Darumaka and Darmanitan gather their inspiration from the Daruma dolls you can find in Japan. Ok, so this one isn’t really a Yokai here but I wanted to include them none the less. The dolls themselves are based off Bodhidharma, who was the founder of Zen Buddhism.

The figurines have no arms or legs, as it is said Bodhidharma meditated facing a wall for nine years causing his arms and legs to fall off through atrophy. Also the figurines cannot blink as other legends say after he fell asleep during his nine year meditation he grew angry and so cut off his eyelids so he may never sleep again. The dolls eyes are blank when you buy them, you chose a goal or wish and paint the left eyes and once the goal is achieved you paint in the right eye.

Entries for Daruma say that when it sleeps, it pulls its limbs into its body reminiscent of Bodhidharma losing his. Its evolution Darmanitan also has a Zen mode it can turn into during battle which looks just like a Daruma Doll.

Yokai behind Pokemon

Next we have Snorunt, and actually it is a pre-evolution of Froslass we talked of earlier. Where she was based off the Yuki-Onna, this Pokémon is linked to the Yuki Warashi (Snow Babies) as well as the Zashiki-warashi as their pokedex entry states, ‘old folklore claims that a house visited by this Pokémon is sure to prosper for many generations to come.’

The Zashiki Warashi were a kind of spirit which when living in your home would bring you great fortune, but should they leave and move on to another home, then your fortunes would swiftly end, and could even lead to your death.

The Snow Babies when depicted, are often portrayed as red-cheeked children clad in the traditional straw-peaked snow jackets. Their jackets have a hood that comes up to a point so that the snow can’t accumulate, much like Snorunt does. The hood ties under the chin, and there are armholes that give freedom of movement.

We do have some stories surrounding these creatures, one of them being from Niigata prefecture.

Long ago there was an old, childless couple. They were very lonely, and wished desperately for a child. One snowy day, in order to distract themselves from their desolation, they went out into the new fallen snow and sculpted a snow child. Pleased with their creation, they went back inside.

That night there was a fierce blizzard. There was a knock and the door, and when they answered it the couple were shocked to see a bright, young child leap into their house. They were too overjoyed to question their good fortune, and welcomed the child into their hearts. They loved their snow baby, and vowed to raise it with affection.

The new family passed a wonderful winter together, but as spring neared the couple noticed that their child got slimmer and slimmer. They were terribly worried, and woke up one morning to find their child gone completely. Their hearts were broken, but there was nothing they could do.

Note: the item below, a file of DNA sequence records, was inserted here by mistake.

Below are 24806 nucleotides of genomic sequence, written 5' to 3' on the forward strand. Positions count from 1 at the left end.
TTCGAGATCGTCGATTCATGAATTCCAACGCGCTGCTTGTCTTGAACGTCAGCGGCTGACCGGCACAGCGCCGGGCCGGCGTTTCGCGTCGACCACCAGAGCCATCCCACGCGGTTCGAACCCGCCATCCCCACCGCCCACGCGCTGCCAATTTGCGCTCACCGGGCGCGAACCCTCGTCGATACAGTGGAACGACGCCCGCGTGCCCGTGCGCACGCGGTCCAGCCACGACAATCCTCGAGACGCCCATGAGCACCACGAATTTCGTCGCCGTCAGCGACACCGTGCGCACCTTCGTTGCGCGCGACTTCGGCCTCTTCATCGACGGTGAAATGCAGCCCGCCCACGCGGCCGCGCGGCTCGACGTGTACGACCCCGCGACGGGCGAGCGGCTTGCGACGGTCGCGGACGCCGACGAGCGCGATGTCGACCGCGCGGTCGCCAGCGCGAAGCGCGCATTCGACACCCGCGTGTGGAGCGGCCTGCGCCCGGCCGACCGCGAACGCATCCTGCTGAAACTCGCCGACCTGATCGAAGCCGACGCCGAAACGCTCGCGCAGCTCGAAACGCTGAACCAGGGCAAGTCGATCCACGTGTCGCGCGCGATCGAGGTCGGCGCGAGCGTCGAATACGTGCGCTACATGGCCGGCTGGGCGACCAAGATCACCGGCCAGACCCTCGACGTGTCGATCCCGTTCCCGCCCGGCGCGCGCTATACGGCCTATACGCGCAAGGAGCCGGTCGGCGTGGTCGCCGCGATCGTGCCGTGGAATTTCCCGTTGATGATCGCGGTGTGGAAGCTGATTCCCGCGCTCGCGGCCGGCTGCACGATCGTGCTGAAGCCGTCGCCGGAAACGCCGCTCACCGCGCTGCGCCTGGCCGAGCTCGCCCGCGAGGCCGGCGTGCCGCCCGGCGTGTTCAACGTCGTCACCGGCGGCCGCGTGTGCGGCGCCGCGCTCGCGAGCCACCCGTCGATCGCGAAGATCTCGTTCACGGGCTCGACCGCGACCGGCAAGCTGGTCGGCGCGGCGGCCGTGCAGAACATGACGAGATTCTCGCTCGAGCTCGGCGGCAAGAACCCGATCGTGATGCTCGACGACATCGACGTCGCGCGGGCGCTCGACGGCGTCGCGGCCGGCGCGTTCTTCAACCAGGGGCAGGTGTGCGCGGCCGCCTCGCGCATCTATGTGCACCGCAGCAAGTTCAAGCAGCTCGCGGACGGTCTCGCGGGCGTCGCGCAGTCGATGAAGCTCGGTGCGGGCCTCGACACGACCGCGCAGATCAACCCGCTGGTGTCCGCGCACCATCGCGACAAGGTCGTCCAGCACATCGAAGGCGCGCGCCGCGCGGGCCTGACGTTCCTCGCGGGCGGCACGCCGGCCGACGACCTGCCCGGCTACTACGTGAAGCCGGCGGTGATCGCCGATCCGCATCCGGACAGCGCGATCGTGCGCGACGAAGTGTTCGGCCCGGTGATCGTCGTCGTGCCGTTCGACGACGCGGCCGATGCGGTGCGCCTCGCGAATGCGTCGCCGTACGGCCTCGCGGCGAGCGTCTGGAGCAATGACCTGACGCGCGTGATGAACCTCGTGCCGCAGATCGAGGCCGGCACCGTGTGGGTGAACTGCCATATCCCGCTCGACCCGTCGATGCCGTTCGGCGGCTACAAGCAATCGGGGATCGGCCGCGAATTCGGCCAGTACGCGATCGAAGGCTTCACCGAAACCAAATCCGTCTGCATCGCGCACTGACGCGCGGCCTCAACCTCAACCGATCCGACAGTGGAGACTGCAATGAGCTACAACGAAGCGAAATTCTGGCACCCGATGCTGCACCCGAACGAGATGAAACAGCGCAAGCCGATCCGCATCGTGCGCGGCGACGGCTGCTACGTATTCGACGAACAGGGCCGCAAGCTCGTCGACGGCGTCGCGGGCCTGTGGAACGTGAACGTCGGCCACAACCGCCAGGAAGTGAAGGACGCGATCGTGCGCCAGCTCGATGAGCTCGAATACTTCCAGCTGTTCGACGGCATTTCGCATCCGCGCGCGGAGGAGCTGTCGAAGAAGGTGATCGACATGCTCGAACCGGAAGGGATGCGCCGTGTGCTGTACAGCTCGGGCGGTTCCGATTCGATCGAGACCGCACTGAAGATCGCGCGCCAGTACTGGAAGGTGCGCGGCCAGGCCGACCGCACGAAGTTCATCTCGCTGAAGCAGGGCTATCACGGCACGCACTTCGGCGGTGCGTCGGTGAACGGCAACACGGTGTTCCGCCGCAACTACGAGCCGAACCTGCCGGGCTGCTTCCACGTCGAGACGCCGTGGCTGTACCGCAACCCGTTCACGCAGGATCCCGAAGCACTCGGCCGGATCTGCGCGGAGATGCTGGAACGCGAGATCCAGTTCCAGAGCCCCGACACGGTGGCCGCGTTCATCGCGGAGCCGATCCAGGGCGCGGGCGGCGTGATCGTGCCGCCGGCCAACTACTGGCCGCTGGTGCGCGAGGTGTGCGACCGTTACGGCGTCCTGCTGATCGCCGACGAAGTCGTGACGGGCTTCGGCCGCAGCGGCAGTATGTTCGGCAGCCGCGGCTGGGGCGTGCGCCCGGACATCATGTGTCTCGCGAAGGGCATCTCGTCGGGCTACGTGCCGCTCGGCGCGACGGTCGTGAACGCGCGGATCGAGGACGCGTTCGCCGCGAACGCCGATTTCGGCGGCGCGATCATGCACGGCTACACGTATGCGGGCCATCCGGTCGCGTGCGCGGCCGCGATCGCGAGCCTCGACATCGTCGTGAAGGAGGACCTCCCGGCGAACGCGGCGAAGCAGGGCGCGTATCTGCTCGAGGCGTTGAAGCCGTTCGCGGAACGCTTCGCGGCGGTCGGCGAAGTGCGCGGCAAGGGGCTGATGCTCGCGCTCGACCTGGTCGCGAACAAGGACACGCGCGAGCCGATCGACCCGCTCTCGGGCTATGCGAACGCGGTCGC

Time passed, and soon it was winter again. On yet another storming snowy night, there was a knock at the door and the couple’s happy snow baby came bounding home again, fat and happy and red-cheeked. The couple realized that this was the spirit of the child they sculpted out of snow, could only stay with them through the winter.

This pattern repeated itself for many years, until one day the snow baby came no more. They never saw their child again. But the couple was content with what happiness the kami allotted them, and forever cherished the sweet memories of their snow baby.

Yokai behind Pokemon

And now the last one Celesteela, she is based of the character of Kaguya Hime from the Folktale of The Bamboo Cutters Daughter.

But that one I will make you wait for until next week, we may have just had a Folktale with the Tongue Cut Sparrow but this one relates to the Folktale of the Bamboo Cutters Daughter and I would love to tell it in full. So I am shuffling the order of episodes to make room for this next week, before we delved into something new. And something I am rather excited to dive into following this Folktale. It’s a part of Japanese History we haven’t really looked into really that much, but it involves Samurai, Oda Nobunaga, and the time of the Jesuit Missionaries.

Story Quote Notes

Kuzunoha leaving her child by Tsukioka Yoshitoshi

A nobleman named Abe no Yasuna goes out into the woods on his way to visit a shrine, and finds a hunter trying to kill a white fox. He sets the fox free and continues on his way.

Later, he encounters a beautiful woman – and eventually they fall in love and marry. They have a son name Dojimaru. His name will be Abe no Seimei later in life.

However – one day while out gathering flowers, her young son sees a white tail. In turns out, his mother was the white fox rescued by the nobleman.

She has to leave and return to the woods. She leaves behind these parting words:


Tazune kite miyo
Izumi naru
Shinoda no mori no
Urami Kuzunoha

If you miss me
Try visiting me
To the forest of Shinoda in Izumi
Look to the place with the kudzu leaves

(Special thanks to the Professor with this translation!)

Nuance here is she doesn’t want to leave, but she has no choice. So, the last line could also be: You may resent me.

A common theme of ghost stories is if the true nature was revealed, the yokai would need to leave and return to their previous home.

Urami could also be interprated as ‘to look at an ocean’ or ‘resentment.’

But there’s no kanji – so the meaning could be many different things. Here was just a couple of examples. 


Header Image: Pokemon Sword and Shield from Nintendo.

Podcast Cover art from Pixabay.

Pokemon images taken from Bulbapedia.

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Heavenly Spear